One of the quirky things about the way that I dig into topics is that sometimes it’s like reading a book from the back to the front. I read the most recent things first before getting back to more foundational works. That’s absolutely the case with The Art of Innovation. I have previously reviewed Tom and David Kelley’s book, Creative Confidence, which made mention to this earlier work. It was also referenced in The Medici Effect and The Innovator’s DNA. Getting back to this classic book was jus One of the quirky things about the way that I dig into topics is that sometimes it’s like reading a book from the back to the front. I read the most recent things first before getting back to more foundational works. That’s absolutely the case with The Art of Innovation. I have previously reviewed Tom and David Kelley’s book, Creative Confidence, which made mention to this earlier work. It was also referenced in The Medici Effect and The Innovator’s DNA. Getting back to this classic book was just a matter of time, given the respect that other authors have for Tom Kelley and the team at IDEO. Click here to read the full review

  14. 4 out of 5

    Stephanie

    Really interesting reading about a lot of history in design thinking. Is amazing how close their predictions were reading this 17 years after it was written. A lot of good ideas about how to build a place that encourages innovation. Very focused on product design however. Something how well it translates to services.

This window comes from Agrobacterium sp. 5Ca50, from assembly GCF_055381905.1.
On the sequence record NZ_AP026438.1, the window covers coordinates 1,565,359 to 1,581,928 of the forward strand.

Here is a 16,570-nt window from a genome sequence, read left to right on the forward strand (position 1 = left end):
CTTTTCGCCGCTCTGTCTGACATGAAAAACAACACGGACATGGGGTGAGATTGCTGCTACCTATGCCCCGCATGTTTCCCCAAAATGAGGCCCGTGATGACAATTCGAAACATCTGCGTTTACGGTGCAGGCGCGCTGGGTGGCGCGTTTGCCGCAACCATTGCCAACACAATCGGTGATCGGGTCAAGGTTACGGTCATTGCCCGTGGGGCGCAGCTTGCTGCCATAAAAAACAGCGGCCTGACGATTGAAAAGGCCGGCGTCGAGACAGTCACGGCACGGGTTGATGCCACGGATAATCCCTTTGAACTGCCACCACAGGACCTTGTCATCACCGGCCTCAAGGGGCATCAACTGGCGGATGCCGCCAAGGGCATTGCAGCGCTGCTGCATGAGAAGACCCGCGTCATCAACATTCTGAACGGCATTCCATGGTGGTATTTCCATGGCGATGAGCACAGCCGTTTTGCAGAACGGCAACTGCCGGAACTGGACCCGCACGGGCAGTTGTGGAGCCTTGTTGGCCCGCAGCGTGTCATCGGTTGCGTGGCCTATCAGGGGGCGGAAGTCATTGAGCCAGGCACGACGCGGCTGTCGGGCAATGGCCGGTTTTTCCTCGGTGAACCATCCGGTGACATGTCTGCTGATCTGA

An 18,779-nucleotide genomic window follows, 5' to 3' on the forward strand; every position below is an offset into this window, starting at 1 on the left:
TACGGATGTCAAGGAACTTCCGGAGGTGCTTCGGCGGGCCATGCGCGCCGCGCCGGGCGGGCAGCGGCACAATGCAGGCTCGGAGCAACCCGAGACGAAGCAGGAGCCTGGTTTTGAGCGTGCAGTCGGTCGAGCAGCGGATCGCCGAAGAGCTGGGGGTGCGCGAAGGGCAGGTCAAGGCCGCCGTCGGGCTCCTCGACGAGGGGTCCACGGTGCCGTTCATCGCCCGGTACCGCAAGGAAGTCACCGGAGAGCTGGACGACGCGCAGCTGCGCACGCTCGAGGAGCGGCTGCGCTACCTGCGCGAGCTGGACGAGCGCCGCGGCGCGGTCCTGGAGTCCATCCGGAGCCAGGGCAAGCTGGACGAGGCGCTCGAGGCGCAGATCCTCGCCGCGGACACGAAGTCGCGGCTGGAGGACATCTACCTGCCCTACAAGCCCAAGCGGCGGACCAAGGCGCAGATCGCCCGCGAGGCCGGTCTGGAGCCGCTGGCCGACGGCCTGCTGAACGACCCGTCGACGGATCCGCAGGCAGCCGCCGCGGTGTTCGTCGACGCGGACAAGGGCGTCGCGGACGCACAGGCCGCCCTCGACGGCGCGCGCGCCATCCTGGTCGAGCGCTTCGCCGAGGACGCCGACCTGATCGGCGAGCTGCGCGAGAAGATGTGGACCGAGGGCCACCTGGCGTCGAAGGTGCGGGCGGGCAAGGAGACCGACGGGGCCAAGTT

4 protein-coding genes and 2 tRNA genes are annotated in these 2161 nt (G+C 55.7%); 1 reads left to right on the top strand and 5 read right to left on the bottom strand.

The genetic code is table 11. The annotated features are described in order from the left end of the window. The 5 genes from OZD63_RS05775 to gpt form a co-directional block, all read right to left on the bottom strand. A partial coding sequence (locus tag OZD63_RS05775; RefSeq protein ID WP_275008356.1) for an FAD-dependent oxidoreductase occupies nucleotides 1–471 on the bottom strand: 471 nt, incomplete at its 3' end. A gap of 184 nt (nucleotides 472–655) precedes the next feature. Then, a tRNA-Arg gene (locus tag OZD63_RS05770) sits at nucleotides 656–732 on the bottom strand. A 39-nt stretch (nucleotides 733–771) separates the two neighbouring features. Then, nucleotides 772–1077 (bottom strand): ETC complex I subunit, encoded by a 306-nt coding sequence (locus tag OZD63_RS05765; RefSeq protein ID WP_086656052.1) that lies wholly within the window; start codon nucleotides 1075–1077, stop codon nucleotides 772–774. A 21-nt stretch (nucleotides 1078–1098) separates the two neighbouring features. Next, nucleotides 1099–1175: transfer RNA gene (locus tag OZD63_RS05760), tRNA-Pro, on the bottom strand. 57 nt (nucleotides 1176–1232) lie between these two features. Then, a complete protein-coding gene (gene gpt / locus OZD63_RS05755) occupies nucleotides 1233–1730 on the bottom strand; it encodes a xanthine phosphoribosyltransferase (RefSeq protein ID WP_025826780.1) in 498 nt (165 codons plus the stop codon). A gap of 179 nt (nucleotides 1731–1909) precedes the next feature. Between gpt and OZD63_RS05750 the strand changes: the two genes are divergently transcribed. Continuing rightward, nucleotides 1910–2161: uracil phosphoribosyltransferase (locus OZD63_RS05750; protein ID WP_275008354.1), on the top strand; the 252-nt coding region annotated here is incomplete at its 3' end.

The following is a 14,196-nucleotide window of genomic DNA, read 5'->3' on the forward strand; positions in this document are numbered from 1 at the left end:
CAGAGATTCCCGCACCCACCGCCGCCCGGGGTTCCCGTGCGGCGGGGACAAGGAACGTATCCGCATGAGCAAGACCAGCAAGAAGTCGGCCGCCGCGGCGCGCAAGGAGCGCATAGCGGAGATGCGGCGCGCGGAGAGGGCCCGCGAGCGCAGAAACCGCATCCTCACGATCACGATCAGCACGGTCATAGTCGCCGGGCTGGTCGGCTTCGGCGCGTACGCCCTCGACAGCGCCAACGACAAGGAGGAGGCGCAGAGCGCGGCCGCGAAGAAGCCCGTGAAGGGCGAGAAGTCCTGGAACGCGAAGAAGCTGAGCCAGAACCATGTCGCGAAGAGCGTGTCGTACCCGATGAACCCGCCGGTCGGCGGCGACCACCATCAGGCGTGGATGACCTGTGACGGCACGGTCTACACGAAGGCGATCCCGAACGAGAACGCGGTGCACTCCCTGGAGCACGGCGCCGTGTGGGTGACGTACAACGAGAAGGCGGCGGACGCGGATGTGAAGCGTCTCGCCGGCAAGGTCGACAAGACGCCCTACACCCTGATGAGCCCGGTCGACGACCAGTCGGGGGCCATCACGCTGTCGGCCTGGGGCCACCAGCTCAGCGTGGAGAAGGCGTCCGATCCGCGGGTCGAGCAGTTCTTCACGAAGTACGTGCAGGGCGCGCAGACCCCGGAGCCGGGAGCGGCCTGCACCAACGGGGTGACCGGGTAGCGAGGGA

15. 4 out of 5

    Jeffrey Whitlock

    Lots of great ideas from a firm that I deeply respect. While I agree with and appreciated the point that some level of fun/playfulness is required for Innovation, I didn't appreciate that Tom applied this point to the entire structure, prose, and content of this book. It's a very folksy telling, which made it entertaining but also less rigorous, structured, and fact-based. [Will update]

  16. 5 out of 5

    Warren Mcpherson

    Many tidbits of wisdom assembled in a whimsical style that seems to give a very good insight into the culture of the Ideo design firm. While the book does reflect a great creative culture it doesn't feel like it systematic or rigorous enough to build strong knowledge. I suspect version 2 of this book "Creative Confidence" will be an improvement and I am looking forward to reading it next.